Commenters spent some time debating how proper this was, as no modern Linux distro creates that directory by default. Furthermore, no one adds it to the $PATH variable by default either, which is what’s required in order for scripts to be run like commands. I was a bit puzzled because after checking my $PATH variable, the commenters were right, but calling scripts still worked for me. I found out why: many modern Linux distros create a special file in the user’s home directory – .profile.

dot profile

This file is read by bash (unless .bash_profile is present in the user’s home directory) and at the bottom, there’s a section that adds the ~/bin/ folder to the $PATH variable if it exists. So, that mystery is cleared up. For the rest of the series, I’ll continue placing scripts in the ~/bin/ directory because they’re user scripts and should be able to be run by users. And, it seems we don’t really need to mess with the $PATH variable by hand to get things working.

Repeating Commands With Loops

Let’s get to one of the most useful tools in the geek arsenal for dealing with repetitive tasks: loops. Today, we’ll be discussing “for” loops.

The basic outline of a for-loop is as follows:

for VARIABLE in LIST; do


VARIABLE can be any variable, though most often the lowercase “i” is used by convention. LIST is a list of items; you can specify multiple items (separating them by a space), point to an external text file, or use an asterisk (*) to denote any file in the current directory. The commands listed are indented by convention, so it’s easier to see nesting – putting loops in loops (so you can loop while you loop).

Because lists use spaces as delimiters – that is, a space signifies a move to the next item in the list – files that have spaces in the name aren’t very friendly. For now, let’s stick to working with files without spaces.Let’s start with a simple script to display the names of files in the current directory. Create a new script in your ~/bin/ folder entitled “loopscript”. If you don’t remember how to do this (including marking it as executable and adding the hash bang hack) refer to our bash scripting basics article.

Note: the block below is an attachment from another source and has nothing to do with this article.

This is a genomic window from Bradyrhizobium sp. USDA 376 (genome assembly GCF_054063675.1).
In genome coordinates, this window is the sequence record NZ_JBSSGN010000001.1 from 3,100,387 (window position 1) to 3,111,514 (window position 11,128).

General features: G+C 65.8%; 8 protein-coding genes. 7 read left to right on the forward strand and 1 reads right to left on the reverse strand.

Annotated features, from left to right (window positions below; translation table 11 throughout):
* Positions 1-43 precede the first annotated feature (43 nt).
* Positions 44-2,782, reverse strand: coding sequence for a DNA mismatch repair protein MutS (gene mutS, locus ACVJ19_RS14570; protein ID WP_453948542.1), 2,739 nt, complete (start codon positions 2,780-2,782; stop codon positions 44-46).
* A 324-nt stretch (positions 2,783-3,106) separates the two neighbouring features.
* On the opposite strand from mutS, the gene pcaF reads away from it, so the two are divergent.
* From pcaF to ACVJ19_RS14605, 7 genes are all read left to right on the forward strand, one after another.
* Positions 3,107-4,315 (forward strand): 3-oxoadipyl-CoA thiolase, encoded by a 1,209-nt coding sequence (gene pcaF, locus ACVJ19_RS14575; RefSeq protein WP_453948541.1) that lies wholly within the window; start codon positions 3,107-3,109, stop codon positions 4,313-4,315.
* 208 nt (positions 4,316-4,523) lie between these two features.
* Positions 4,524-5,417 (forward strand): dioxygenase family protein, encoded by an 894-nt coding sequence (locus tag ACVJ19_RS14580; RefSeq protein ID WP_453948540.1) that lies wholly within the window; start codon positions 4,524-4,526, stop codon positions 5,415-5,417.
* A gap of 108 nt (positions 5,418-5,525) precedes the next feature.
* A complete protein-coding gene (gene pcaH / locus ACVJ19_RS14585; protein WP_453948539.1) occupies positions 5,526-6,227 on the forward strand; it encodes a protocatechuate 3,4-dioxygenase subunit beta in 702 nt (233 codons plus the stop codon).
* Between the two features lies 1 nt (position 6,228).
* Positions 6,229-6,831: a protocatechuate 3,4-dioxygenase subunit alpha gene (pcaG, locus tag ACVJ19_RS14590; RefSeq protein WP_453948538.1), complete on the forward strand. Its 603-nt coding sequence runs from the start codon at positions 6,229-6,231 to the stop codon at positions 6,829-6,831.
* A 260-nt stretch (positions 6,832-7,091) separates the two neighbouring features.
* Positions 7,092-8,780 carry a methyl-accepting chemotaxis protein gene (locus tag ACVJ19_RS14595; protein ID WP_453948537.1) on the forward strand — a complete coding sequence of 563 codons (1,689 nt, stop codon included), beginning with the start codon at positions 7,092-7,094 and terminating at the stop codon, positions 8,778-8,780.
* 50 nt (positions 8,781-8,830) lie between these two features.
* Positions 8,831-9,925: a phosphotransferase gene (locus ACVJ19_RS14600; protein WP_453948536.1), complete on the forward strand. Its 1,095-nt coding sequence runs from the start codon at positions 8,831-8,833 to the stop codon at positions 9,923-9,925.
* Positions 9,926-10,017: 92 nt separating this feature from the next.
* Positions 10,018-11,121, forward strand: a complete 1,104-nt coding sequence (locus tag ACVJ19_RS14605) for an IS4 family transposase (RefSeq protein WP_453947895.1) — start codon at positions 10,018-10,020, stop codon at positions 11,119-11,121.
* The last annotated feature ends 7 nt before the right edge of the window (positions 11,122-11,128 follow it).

In it, enter the following code:

for i in item1 item2 item3 item4 item5 item6; do
echo “$i”

echo list

When you run the script, you should just get those list items as output.

echo list out

Pretty simple, right? Let’s see what happens if we change things up a little bit. Change your script so it says this:

for i in *; do
echo “$i”

echo filenames

When you run this script in a folder, you should get a list of files that it contains as output.

echo filenames out

Now, let’s change the echo command into something more useful – say, the zip command. Namely, we’ll add files into an archive. And, let’s gets some arguments in the mix!

for i in $@; do
zip archive “$i”

zip arguments

There’s something new! “$@” is a shortcut for “$1 $2 $3 … $n”. In other words, it’s the full list of all arguments you specified. Now, watch what happens when I run the script with several input files.

zip arguments out

You can see which files are in my folder. I ran the command with six arguments, and each file was added to a zipped archive named “archive.zip”. Easy, right?

For loops are pretty wonderful. Now you can execute batch functions on lists of files. For example, you can copy all of your script’s arguments into a zipped archive, move the originals to a different folder, and automatically secure copy that zip file to a remote computer. If you set up key files with SSH, you won’t even need to enter your password, and you can even tell the script to delete the zip file after uploading it!


Using for-loops makes it easy to do a bunch of actions for all files in a directory. You can stack a wide variety of commands together and use arguments very easily to create and on-the-fly list, and this is only the tip of the iceberg.


Bash scripters, do you have any suggestions? Have you made a useful script that uses loops? Want to share you thoughts on the series? Leave some comments and help other scripting newbies out!